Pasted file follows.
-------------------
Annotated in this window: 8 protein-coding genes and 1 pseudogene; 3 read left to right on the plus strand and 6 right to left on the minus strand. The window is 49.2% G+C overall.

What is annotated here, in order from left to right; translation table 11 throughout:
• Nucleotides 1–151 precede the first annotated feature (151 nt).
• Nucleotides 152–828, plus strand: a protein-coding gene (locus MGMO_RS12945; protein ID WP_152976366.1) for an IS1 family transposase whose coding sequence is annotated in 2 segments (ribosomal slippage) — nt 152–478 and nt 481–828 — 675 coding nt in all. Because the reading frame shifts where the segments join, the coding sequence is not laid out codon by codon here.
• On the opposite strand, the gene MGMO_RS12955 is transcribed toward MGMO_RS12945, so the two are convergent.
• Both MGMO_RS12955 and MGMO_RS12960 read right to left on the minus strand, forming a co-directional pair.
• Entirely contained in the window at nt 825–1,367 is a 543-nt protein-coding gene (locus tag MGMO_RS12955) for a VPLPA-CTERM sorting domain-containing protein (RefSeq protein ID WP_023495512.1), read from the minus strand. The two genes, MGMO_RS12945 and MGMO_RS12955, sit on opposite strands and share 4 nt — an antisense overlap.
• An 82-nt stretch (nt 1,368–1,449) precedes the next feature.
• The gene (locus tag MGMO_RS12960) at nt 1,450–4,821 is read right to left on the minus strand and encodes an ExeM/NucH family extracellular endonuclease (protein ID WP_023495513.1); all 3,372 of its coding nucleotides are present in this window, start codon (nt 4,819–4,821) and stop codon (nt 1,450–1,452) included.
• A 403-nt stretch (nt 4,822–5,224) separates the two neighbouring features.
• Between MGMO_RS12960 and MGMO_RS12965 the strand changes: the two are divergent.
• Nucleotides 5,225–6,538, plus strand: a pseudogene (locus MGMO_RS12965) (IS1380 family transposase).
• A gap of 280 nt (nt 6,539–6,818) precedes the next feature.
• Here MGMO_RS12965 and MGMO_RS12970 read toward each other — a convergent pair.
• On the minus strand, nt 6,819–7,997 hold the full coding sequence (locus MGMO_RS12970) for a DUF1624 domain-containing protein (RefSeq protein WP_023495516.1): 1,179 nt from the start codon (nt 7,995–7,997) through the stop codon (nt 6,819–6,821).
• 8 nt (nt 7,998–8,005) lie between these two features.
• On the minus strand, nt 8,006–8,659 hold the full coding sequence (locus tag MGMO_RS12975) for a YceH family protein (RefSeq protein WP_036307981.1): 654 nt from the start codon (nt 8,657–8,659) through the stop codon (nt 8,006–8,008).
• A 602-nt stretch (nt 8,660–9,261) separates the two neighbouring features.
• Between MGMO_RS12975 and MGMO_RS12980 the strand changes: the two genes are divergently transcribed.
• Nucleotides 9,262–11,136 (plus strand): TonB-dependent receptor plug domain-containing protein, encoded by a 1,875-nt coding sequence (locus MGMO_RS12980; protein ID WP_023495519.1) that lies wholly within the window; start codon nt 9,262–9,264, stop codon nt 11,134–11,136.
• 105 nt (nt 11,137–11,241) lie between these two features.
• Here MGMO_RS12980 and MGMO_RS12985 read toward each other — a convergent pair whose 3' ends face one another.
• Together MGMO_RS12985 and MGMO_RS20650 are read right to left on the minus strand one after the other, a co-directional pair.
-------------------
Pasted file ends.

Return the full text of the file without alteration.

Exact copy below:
Annotated in this window: 8 protein-coding genes and 1 pseudogene; 3 read left to right on the plus strand and 6 right to left on the minus strand. The window is 49.2% G+C overall.

What is annotated here, in order from left to right; translation table 11 throughout:
• Nucleotides 1–151 precede the first annotated feature (151 nt).
• Nucleotides 152–828, plus strand: a protein-coding gene (locus MGMO_RS12945; protein ID WP_152976366.1) for an IS1 family transposase whose coding sequence is annotated in 2 segments (ribosomal slippage) — nt 152–478 and nt 481–828 — 675 coding nt in all. Because the reading frame shifts where the segments join, the coding sequence is not laid out codon by codon here.
• On the opposite strand, the gene MGMO_RS12955 is transcribed toward MGMO_RS12945, so the two are convergent.
• Both MGMO_RS12955 and MGMO_RS12960 read right to left on the minus strand, forming a co-directional pair.
• Entirely contained in the window at nt 825–1,367 is a 543-nt protein-coding gene (locus tag MGMO_RS12955) for a VPLPA-CTERM sorting domain-containing protein (RefSeq protein ID WP_023495512.1), read from the minus strand. The two genes, MGMO_RS12945 and MGMO_RS12955, sit on opposite strands and share 4 nt — an antisense overlap.
• An 82-nt stretch (nt 1,368–1,449) precedes the next feature.
• The gene (locus tag MGMO_RS12960) at nt 1,450–4,821 is read right to left on the minus strand and encodes an ExeM/NucH family extracellular endonuclease (protein ID WP_023495513.1); all 3,372 of its coding nucleotides are present in this window, start codon (nt 4,819–4,821) and stop codon (nt 1,450–1,452) included.
• A 403-nt stretch (nt 4,822–5,224) separates the two neighbouring features.
• Between MGMO_RS12960 and MGMO_RS12965 the strand changes: the two are divergent.
• Nucleotides 5,225–6,538, plus strand: a pseudogene (locus MGMO_RS12965) (IS1380 family transposase).
• A gap of 280 nt (nt 6,539–6,818) precedes the next feature.
• Here MGMO_RS12965 and MGMO_RS12970 read toward each other — a convergent pair.
• On the minus strand, nt 6,819–7,997 hold the full coding sequence (locus MGMO_RS12970) for a DUF1624 domain-containing protein (RefSeq protein WP_023495516.1): 1,179 nt from the start codon (nt 7,995–7,997) through the stop codon (nt 6,819–6,821).
• 8 nt (nt 7,998–8,005) lie between these two features.
• On the minus strand, nt 8,006–8,659 hold the full coding sequence (locus tag MGMO_RS12975) for a YceH family protein (RefSeq protein WP_036307981.1): 654 nt from the start codon (nt 8,657–8,659) through the stop codon (nt 8,006–8,008).
• A 602-nt stretch (nt 8,660–9,261) separates the two neighbouring features.
• Between MGMO_RS12975 and MGMO_RS12980 the strand changes: the two genes are divergently transcribed.
• Nucleotides 9,262–11,136 (plus strand): TonB-dependent receptor plug domain-containing protein, encoded by a 1,875-nt coding sequence (locus MGMO_RS12980; protein ID WP_023495519.1) that lies wholly within the window; start codon nt 9,262–9,264, stop codon nt 11,134–11,136.
• 105 nt (nt 11,137–11,241) lie between these two features.
• Here MGMO_RS12980 and MGMO_RS12985 read toward each other — a convergent pair whose 3' ends face one another.
• Together MGMO_RS12985 and MGMO_RS20650 are read right to left on the minus strand one after the other, a co-directional pair.